With regulatory compliance driving many security purchases, SafeWord covers the bases with extensive logs for both administrative actions and authentication. When compliance auditors need to know that sensitive data has remained secure, detailed logs and reports can chronicle the requisite information proving the laws are being effectively followed.
To make log files more manageable, we were able configure how frequently log files would be transferred from the database into an archive file for more efficient storage. However, to view an archived log, the file must be loaded back on to the database. Reports can be created through the Tools option on the admin server. Log data can be exported into third-party report generators or Microsoft Excel spreadsheets for custom graphs, tables and charts. While the data sets for the templates were easy assign, the actual report generation into spreadsheet format didn't work very well, splitting up data into multiple sheets instead of into a single, master table.
For administrators who like to automate and fine-tune their logging and reporting using customized shell script, SafeWord offers an easy-to-use command line tool.
The basic functionality of SafeWord adds another layer of security to existing identity management and authentication infrastructure. When we attempted to access secured applications and resources, such as logging on to a private network remotely through a VPN connection, we were prompted to enter our MS Active Directory assigned user ID as well as the passcode generated by pressing the button on our SafeWord Token. If either were incorrectly entered, access was denied.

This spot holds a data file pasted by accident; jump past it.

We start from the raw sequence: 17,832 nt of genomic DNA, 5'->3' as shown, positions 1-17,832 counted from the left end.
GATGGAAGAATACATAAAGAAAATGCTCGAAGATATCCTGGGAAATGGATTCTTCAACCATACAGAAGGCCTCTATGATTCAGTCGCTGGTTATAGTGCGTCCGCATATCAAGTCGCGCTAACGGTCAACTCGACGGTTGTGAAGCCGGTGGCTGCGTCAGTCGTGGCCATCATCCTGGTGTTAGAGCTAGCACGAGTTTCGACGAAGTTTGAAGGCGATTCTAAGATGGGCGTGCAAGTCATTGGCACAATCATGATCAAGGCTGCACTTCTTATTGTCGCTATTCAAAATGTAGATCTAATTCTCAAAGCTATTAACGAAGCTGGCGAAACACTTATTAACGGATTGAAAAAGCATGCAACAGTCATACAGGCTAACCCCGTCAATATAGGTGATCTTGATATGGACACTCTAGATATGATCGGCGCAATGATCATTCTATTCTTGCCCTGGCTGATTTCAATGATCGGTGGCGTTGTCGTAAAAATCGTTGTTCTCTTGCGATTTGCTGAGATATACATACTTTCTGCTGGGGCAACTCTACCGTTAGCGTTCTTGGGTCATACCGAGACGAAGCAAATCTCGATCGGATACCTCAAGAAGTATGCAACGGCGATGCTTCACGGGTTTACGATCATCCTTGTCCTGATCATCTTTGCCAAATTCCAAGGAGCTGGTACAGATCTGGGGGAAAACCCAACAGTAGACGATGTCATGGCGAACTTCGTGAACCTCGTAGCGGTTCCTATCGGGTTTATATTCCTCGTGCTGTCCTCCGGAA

SafeWord's flexibility in securing user access provides a variety of ways for organizations to effectively control remote access through various multifactor authentication scenarios. Users have a choice between several methods including a combination of synchronous (event or time-based), asynchronous (challenge-response), memorized, appended, CHAP-encoded and dynamic passwords. Multiple users can also share a single token, but each will have their own password.
While the basic SafeWord 2008 package with the hardware tokens delivers strong authentication, any organization with a significant mobile workforce armed with smart phones and PDAs should seriously consider purchasing the optional ESP for the MobilePass feature which generates authentication codes on mobile devices in lieu of hardware tokens.
With support for leaders in the remote access market, SafeWord 2008's software, hardware, licensing and support package is an attractive option for organizations wanting to add a cost-effective, yet strong two-factor authentication to their network environment.
Testing methodology: We tested SafeWord on Microsoft Windows 2003 Server in two different management configurations—using Active Directory and with the SafeWord 2008 Management Console. After the basic install, we also took a look at the optional add-on module, Enterprise Solution Pack.